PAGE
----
Chan in daily life - Venerable Chang Wu

Saturday – October 20, 2007
Chan in daily life: led by Venerable Chang Wu Fashi

        The event began with a ten minute sitting meditation. We closed our eyes and relaxed our bodies. After coming out of the sitting, Fashi asked the audience, what is Chan? Not expecting any answers, she began to answer the question. Chan is the same as “Zen,” in Japanese, with which westerners are more familiar. There is a deeper meaning though. It is the realization through experience. It is to realize the inconceivable.

        To come back to the question of “What is happiness?” she gave an example of the love of chocolate. Eating chocolate may make one happy. But is that true happiness? She let us ponder for a moment, before telling us the answer. True happiness is not from eating the chocolate. Imagine eating chocolate everyday for one month. Would we still associate chocolate with happiness? No. We call that happy feeling from eating chocolate - pleasure, not happiness. They do not equate. Pleasure is happiness from the senses, not true happiness.

        So what is true happiness? Explaining in more detail, she said that happiness is about accepting ourselves. But how do we accept ourselves? Fashi goes on and tells us that we need to know our feelings. At this point, she asks the audience, “Do we know our feelings now, at this moment?” Some answers from the audience included the feelings of “confused”, “weird”, and “lost.” One audience asked the question, “Is the feeling a state of mind?” Fashi answered, “No.” Feelings are direct. Feelings are sensations, both physical and chemical. Once we know and accept it, the transformation begins; the transformation of knowing ourselves. In knowing ourselves, we will realize our faults. Then we will want to improve ourselves.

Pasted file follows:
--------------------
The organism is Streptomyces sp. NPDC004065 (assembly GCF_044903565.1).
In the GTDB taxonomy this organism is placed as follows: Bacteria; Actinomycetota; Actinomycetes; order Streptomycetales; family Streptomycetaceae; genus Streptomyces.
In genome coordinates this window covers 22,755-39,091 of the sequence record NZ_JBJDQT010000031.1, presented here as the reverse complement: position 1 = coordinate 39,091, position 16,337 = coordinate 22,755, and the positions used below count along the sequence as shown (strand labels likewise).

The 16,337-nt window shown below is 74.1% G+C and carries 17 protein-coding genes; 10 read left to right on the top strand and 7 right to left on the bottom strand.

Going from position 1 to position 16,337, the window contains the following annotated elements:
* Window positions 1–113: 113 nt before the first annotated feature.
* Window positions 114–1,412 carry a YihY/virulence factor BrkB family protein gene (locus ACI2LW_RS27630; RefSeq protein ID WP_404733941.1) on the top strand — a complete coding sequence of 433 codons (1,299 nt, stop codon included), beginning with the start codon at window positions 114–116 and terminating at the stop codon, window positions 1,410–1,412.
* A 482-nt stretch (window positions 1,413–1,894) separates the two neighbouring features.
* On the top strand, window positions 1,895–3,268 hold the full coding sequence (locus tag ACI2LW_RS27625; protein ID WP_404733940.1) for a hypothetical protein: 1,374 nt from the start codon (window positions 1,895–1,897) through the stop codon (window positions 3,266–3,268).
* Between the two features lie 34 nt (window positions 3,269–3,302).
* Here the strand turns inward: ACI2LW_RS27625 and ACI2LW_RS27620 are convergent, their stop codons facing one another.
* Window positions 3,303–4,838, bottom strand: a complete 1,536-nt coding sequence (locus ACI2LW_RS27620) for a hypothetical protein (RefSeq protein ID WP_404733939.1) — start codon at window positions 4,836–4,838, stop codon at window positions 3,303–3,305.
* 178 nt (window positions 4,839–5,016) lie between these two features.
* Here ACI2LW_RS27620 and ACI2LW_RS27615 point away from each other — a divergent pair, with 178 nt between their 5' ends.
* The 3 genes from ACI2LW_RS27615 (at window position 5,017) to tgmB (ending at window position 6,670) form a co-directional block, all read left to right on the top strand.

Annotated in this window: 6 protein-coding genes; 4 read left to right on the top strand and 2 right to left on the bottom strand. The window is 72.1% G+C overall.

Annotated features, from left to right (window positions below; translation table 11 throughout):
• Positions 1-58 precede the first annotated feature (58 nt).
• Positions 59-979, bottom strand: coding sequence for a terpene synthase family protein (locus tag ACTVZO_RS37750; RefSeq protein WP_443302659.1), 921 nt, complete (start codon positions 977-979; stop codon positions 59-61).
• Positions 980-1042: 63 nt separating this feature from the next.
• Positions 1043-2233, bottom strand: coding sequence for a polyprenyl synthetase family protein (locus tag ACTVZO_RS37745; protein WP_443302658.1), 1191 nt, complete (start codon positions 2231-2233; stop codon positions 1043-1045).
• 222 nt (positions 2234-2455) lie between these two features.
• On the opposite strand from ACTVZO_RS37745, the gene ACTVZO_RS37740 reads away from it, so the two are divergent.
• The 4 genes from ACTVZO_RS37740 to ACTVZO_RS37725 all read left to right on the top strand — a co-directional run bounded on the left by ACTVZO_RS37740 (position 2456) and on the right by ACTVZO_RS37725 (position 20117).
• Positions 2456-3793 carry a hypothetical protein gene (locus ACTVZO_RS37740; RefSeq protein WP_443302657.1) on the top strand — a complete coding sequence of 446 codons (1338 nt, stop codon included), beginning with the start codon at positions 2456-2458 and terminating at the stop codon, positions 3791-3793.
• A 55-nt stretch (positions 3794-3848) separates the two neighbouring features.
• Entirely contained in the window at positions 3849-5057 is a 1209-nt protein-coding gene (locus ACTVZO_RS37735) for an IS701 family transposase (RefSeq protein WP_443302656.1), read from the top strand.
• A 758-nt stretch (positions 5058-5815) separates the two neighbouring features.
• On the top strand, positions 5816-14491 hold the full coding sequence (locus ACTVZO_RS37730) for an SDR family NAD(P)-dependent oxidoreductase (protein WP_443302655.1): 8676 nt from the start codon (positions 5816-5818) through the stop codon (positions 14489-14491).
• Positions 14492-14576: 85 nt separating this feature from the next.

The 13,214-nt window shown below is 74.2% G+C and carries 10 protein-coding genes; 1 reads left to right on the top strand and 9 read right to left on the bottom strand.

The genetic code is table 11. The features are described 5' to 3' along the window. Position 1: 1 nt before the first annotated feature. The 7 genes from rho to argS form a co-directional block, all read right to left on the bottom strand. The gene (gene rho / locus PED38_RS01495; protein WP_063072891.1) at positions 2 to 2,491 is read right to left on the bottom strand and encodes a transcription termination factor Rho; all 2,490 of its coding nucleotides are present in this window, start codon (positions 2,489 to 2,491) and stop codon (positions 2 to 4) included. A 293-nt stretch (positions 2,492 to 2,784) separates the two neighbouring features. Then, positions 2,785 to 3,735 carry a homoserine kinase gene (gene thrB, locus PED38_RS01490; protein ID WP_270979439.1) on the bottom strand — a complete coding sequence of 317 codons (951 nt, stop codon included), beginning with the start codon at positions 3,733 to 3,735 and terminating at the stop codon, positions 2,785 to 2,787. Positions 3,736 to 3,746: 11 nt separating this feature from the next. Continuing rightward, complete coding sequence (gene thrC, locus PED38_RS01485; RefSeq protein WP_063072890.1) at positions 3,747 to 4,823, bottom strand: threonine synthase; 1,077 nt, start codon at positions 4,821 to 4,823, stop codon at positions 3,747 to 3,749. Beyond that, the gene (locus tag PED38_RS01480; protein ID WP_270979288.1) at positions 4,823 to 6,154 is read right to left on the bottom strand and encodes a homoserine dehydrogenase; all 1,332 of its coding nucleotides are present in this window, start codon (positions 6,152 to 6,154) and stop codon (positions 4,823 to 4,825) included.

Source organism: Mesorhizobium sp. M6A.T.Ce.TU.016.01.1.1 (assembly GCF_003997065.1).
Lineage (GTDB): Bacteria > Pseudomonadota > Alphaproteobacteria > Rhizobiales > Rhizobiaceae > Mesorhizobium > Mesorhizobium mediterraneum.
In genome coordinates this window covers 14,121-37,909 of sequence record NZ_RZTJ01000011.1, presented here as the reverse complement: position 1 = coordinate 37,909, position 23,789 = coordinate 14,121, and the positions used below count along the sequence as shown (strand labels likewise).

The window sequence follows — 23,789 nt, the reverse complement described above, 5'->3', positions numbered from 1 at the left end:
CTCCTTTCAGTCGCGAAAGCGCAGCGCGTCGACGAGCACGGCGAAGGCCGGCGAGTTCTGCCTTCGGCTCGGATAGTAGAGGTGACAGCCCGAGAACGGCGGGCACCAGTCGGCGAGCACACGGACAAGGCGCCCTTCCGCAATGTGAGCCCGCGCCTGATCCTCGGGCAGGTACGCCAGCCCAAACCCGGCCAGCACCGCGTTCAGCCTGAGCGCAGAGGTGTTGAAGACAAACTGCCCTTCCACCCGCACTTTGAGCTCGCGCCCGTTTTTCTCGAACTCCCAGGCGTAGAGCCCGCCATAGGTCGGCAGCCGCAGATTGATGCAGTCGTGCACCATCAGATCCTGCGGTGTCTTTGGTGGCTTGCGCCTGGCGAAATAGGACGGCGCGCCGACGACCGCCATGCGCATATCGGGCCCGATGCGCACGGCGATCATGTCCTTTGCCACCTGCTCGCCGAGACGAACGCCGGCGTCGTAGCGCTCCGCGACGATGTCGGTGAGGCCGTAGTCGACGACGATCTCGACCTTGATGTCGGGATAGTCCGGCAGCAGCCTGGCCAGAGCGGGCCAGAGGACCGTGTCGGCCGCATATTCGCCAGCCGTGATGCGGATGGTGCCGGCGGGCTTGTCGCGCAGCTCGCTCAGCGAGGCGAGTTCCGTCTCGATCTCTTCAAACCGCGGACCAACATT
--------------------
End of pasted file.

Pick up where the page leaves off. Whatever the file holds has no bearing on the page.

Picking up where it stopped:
When trying to improve ourselves, do not think of the past “you.” Do not have expectations of when you will achieve the improvements. Just know that you are improving. Be clear of what you are doing at the moment and have an open mind. Examples include preparing meals, doing laundry, or eating. Embrace the “thing” you are having contact with. Be aware of the process of the interaction with the “thing.”

        Fashi gave one last message. She said, “Peace has to be attained in oneself, before we can attain peace in others and the world.”

Chan in the age of globalization: led by Venerable Chang Wu Fashi

        This part of the event was a slide show presentation titled “A Peace Dialogue – From New York to Kenya.” The purpose was to show that the Dharma is not just for our lives, it is also for the world. She, along with other DDMBA Fashis, helped nurture young people from Sudan. These young people want to make a difference for their war-torn country, caused by hatreds between the North and South Sudanese.

        As I watched the slide show, I thought about our own minds. The Sudanese are looking for peace in their country. They want to be liberated from their suffering. Like the Sudanese, we too are looking for peace in our minds and to be liberated from our sufferings. At that moment, I began to understand what the Sudanese people had felt, but at a much smaller scale.

        Fashi told a story of a UCLA student who helped tutor a high school student on the subject of reading. Every week, the UCLA student would travel two hours by two buses, going into a bad neighborhood to tutor the high school student. Why would anyone risk their lives to do this?

        She told this story to emphasize that as we begin to know ourselves, and start to love ourselves, we will start to love others, and then we can start to love the world. We will start to develop great compassion within ourselves. With this great compassion, we are unlimited with our capabilities to help all sentient beings. There are no boundaries within us.